That is either painted or is a plastic tip. The plastic tip can mean the ammo is expanding on impact. When painted it usually is used to denote either armour piercing, tracer, incendiary, APIT, etc. I know my tracers always have the tip painted orange.
Those look like plastic tips, in 5.7x28 mm rounds and my trip to wiki confirms this: From left to right:
"SS195LF (lead free)
The SS195LF is a commercially available cartridge that features a lead-free primer and produces ballistics similar to the SS192 round, which it replaced in late 2004. It uses the same 1.8-g (28 grain) copper-jacketed aluminum core bullet as the SS192, and it can be identified by the unmarked, hollow void at the tip and the silver-colored primer. The SS195 is classified by the ATF as not armor-piercing, and it is currently manufactured by FN Herstal in Belgium. "
"SS196SR (sporting round)
The SS196SR was introduced in 2005 and it is now discontinued in favor of the SS197SR cartridge. It featured a lead core 2.6-g (40 grain) Hornady V-Max bullet which it propelled at a muzzle velocity of roughly 500 m/s (1,650 ft/s) when fired from the Five-seven. The polycarbonate tip used in the V-Max bullet acts as a wedge, enhancing expansion of the bullet. The SS196 was classified by the ATF as not armor-piercing, and in testing by FNH USA it did not penetrate a Level II vest when fired from the Five-seven. The SS196 can be identified by its red polymer tip.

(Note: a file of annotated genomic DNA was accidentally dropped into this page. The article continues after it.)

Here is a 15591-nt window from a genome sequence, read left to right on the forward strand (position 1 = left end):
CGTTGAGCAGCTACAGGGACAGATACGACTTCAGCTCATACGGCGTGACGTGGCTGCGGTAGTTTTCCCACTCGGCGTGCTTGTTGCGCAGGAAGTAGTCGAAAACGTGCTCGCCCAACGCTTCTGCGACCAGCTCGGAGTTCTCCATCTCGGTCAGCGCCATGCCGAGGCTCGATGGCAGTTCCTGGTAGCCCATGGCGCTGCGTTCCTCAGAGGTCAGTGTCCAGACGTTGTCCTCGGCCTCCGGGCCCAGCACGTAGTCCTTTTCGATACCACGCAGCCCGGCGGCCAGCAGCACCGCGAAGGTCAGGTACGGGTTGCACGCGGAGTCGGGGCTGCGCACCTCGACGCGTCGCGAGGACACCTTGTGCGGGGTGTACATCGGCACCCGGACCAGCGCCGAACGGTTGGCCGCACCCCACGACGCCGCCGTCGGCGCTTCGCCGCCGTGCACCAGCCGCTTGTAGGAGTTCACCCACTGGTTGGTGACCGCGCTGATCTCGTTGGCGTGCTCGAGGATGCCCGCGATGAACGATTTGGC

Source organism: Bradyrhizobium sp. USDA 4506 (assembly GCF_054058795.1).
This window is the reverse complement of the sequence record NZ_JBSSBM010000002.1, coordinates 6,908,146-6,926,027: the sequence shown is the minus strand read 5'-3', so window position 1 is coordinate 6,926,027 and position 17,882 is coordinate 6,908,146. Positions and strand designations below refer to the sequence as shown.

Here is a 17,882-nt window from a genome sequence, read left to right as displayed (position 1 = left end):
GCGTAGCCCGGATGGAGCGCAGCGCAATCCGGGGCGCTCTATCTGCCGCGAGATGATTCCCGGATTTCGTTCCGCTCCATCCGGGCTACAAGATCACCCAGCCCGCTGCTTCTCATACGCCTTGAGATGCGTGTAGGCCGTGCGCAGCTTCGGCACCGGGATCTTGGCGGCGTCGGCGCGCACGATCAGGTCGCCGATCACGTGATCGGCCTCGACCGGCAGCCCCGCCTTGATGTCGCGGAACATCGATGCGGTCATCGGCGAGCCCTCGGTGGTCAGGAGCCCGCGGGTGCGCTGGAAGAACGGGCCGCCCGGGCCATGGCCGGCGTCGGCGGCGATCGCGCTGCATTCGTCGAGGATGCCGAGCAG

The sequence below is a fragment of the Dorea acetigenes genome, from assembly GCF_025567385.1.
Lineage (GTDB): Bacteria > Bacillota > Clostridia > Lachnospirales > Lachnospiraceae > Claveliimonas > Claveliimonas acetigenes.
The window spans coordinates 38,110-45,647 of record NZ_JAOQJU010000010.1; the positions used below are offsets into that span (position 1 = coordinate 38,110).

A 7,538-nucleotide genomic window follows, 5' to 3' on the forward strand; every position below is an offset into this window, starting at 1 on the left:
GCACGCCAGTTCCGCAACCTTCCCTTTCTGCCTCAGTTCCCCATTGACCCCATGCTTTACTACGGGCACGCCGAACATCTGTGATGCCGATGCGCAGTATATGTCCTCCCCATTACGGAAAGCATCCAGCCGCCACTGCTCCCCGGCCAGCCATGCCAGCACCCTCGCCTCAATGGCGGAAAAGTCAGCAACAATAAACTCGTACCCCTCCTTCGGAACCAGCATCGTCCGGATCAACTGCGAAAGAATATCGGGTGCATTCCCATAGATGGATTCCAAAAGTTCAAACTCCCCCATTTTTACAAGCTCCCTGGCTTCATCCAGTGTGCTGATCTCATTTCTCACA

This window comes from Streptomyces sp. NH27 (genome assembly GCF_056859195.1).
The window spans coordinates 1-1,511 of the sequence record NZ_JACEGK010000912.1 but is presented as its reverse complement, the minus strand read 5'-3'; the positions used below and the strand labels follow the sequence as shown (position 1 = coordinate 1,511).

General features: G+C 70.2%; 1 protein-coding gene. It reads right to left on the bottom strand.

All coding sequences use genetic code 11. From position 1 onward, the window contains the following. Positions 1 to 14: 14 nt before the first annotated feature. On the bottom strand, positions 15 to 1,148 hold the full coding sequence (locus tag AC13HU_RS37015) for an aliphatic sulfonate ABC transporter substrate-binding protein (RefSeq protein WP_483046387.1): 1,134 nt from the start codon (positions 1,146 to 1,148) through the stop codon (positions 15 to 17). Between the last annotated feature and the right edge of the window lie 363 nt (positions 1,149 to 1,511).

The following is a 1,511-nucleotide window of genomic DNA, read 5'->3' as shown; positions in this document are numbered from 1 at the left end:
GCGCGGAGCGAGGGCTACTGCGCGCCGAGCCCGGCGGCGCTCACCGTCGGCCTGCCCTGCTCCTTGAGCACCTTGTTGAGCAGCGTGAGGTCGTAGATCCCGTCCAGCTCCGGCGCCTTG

SS197SR (sporting round)
The SS197SR is currently offered to civilian shooters in addition to the SS195LF. It uses the same lead core 2.6-g (40 grain) Hornady V-Max projectile as the SS196SR, but it is loaded for a muzzle velocity roughly 30-m/s (100 ft/s) higher. The projectile has a blue-colored polymer tip instead of the red color used in the SS196 projectile tip. The SS197 is currently manufactured by Fiocchi under contract for FN Herstal and it is distributed in the United States by Federal Cartridge Company. "
Note the phrase "polymer tip"